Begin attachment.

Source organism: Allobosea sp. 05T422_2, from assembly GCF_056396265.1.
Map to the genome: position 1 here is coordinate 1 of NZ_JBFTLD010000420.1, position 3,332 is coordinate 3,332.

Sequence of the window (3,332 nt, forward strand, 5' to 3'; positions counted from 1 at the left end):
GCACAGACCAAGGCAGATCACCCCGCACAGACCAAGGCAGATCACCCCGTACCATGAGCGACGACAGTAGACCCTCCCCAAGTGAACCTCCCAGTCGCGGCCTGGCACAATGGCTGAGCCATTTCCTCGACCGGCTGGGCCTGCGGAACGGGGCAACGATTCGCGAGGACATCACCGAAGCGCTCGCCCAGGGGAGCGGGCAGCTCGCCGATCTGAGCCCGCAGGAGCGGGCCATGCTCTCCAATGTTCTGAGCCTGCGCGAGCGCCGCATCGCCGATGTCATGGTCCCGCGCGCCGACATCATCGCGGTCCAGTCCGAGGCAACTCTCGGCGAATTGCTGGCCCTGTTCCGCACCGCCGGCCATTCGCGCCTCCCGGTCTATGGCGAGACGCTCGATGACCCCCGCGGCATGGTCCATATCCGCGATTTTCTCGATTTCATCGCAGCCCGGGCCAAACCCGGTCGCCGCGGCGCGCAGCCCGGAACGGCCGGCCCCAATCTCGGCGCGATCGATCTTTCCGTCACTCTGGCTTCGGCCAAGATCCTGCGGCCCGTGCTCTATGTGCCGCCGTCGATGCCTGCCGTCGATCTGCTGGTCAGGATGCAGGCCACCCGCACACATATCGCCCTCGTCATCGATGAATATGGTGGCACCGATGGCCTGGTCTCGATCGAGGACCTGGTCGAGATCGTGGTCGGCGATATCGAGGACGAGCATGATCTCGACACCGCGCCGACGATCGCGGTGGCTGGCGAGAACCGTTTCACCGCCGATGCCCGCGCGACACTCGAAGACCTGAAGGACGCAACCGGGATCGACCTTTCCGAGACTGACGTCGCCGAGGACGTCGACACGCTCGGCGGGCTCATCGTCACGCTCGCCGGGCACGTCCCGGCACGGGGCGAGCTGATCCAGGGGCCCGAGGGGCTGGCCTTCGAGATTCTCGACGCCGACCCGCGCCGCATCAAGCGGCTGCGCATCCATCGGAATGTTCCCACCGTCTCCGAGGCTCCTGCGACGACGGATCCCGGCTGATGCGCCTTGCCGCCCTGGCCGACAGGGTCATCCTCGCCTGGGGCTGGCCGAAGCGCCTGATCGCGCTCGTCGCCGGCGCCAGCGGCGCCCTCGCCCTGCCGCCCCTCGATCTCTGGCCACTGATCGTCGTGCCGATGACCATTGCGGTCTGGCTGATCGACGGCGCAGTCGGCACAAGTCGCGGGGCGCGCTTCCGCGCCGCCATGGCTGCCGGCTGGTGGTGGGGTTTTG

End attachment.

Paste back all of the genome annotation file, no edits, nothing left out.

Source organism: Allobosea sp. 05T422_2, from assembly GCF_056396265.1.
Map to the genome: position 1 here is coordinate 1 of NZ_JBFTLD010000420.1, position 3,332 is coordinate 3,332.

Sequence of the window (3,332 nt, forward strand, 5' to 3'; positions counted from 1 at the left end):
GCACAGACCAAGGCAGATCACCCCGCACAGACCAAGGCAGATCACCCCGTACCATGAGCGACGACAGTAGACCCTCCCCAAGTGAACCTCCCAGTCGCGGCCTGGCACAATGGCTGAGCCATTTCCTCGACCGGCTGGGCCTGCGGAACGGGGCAACGATTCGCGAGGACATCACCGAAGCGCTCGCCCAGGGGAGCGGGCAGCTCGCCGATCTGAGCCCGCAGGAGCGGGCCATGCTCTCCAATGTTCTGAGCCTGCGCGAGCGCCGCATCGCCGATGTCATGGTCCCGCGCGCCGACATCATCGCGGTCCAGTCCGAGGCAACTCTCGGCGAATTGCTGGCCCTGTTCCGCACCGCCGGCCATTCGCGCCTCCCGGTCTATGGCGAGACGCTCGATGACCCCCGCGGCATGGTCCATATCCGCGATTTTCTCGATTTCATCGCAGCCCGGGCCAAACCCGGTCGCCGCGGCGCGCAGCCCGGAACGGCCGGCCCCAATCTCGGCGCGATCGATCTTTCCGTCACTCTGGCTTCGGCCAAGATCCTGCGGCCCGTGCTCTATGTGCCGCCGTCGATGCCTGCCGTCGATCTGCTGGTCAGGATGCAGGCCACCCGCACACATATCGCCCTCGTCATCGATGAATATGGTGGCACCGATGGCCTGGTCTCGATCGAGGACCTGGTCGAGATCGTGGTCGGCGATATCGAGGACGAGCATGATCTCGACACCGCGCCGACGATCGCGGTGGCTGGCGAGAACCGTTTCACCGCCGATGCCCGCGCGACACTCGAAGACCTGAAGGACGCAACCGGGATCGACCTTTCCGAGACTGACGTCGCCGAGGACGTCGACACGCTCGGCGGGCTCATCGTCACGCTCGCCGGGCACGTCCCGGCACGGGGCGAGCTGATCCAGGGGCCCGAGGGGCTGGCCTTCGAGATTCTCGACGCCGACCCGCGCCGCATCAAGCGGCTGCGCATCCATCGGAATGTTCCCACCGTCTCCGAGGCTCCTGCGACGACGGATCCCGGCTGATGCGCCTTGCCGCCCTGGCCGACAGGGTCATCCTCGCCTGGGGCTGGCCGAAGCGCCTGATCGCGCTCGTCGCCGGCGCCAGCGGCGCCCTCGCCCTGCCGCCCCTCGATCTCTGGCCACTGATCGTCGTGCCGATGACCATTGCGGTCTGGCTGATCGACGGCGCAGTCGGCACAAGTCGCGGGGCGCGCTTCCGCGCCGCCATGGCTGCCGGCTGGTGGTGGGGTTTTG